By: Michael Feldman
TrueNorth, IBM’s brain-like microprocessor, has been found to be exceptionally proficient at inference work for deep neural networks. In particular, the chip has demonstrated it’s especially good at image recognition, being able accurately classify such data much more efficiently, from an energy perspective, than traditional processor architectures, suggesting new applications in mobile computing, IoT, robotics, autonomous cars, and HPC.
An IBM Research blog post about TrueNorth’s foray into deep learning, noted that the classification accuracy demonstrated by the system approached that of state-of-the-art implementations, and not just for image recognition, but for speech recognition as well. “The new milestone provides a palpable proof-of-concept that the efficiency of brain-inspired computing can be merged with the effectiveness of deep learning, paving the path towards a new generation of cognitive computing spanning mobile, cloud, and supercomputers,” said IBM Fellow Dharmendra Modha, chief scientist, Brain-inspired Computing, IBM Research.
Specifically, TrueNorth was able to classify images at between 1,200 and 2,600 frames per second (fps), while drawing just 25 to 275 milliwatts of power. That works out to about 6000 fps per watt, which would allow a low-power device to classify images in real-time from dozens of standard TV video feeds simultaneously. For the sake of comparison, NVIDIA’s latest purpose-built inferencing GPU, the Tesla P4, can classify images at about 160 images per second per watt using AlexNet.
Training the model was performed with conventional GPUs, using functions from the MatConvNet toolbox, along with some customizations. On the inferencing side, the researchers developed an algorithm that exploited the low precision synapses and spiking neuron design of the TrueNorth processor. For the demonstration, eight image and audio benchmarks were employed, using five configurations of 0.5, 1, 2, 4, or 8 of the chips.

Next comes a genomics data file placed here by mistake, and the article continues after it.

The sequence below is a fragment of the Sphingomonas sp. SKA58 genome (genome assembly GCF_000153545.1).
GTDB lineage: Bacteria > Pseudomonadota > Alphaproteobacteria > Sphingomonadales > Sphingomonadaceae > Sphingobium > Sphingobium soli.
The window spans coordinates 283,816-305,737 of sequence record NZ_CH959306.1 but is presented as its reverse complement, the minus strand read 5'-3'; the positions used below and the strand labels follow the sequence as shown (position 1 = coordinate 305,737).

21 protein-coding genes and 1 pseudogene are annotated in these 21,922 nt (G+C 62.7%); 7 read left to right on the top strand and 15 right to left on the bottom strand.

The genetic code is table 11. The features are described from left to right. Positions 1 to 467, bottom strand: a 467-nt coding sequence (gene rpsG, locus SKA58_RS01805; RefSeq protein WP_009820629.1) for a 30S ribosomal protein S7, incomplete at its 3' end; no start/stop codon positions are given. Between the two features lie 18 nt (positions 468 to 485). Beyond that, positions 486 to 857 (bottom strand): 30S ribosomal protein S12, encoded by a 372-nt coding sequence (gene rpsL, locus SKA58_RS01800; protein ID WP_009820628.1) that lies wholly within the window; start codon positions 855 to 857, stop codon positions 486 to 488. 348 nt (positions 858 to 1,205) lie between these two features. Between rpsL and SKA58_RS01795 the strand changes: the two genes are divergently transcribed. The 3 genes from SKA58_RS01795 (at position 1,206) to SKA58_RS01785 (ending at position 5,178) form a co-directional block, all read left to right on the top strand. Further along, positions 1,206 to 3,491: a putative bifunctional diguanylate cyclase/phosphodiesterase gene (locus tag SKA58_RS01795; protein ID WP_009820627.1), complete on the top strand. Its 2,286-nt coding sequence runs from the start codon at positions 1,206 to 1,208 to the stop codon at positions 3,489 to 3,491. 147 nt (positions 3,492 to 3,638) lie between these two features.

In retrospect, maybe it shouldn’t come as a surprise that a neuromorphic architecture would be so adept at neural networks. But at the time TrueNorth was developed in 2011, the modern approach to convolutional networks was just getting traction. So while there was no design consideration for such a model, it became apparent to the researchers that the underlying architecture was well-suited to the application model once the appropriate algorithm was devised.
Beside embedded deep learning applications on smartphones, robots and such, a TrueNorth-accelerated system could also be the basis of a scalable approach for deep learning inferencing in hyperscale or HPC datacenters. A possible testbed for such research already exists at the Department of Energy’s Lawrence Livermore National Laboratory (LLNL). In March, the lab installed a 16-chip TrueNorth array, known as NS16e, which was designed to explore scalable neuromorphic computing.
One of the applications LLNL is currently looking at is how to use the processor to identify cars from overhead imagery, like for example, from video captured by airborne drones. Another use case explores the detection of defects in additive manufacturing (industrial 3D printing). A third application area being researched is how to use the platform to supervise physics simulations in industrial designs.
The deep learning demonstration indicates that the architecture has an even broader scope though, and one that dovetails nicely with commercial developments in AI. Says Modha: “This work finally proves that the neuromorphic approach can be efficiently used in real-world applications and has significant advantages over conventional digital devices when energy consumption is considered.”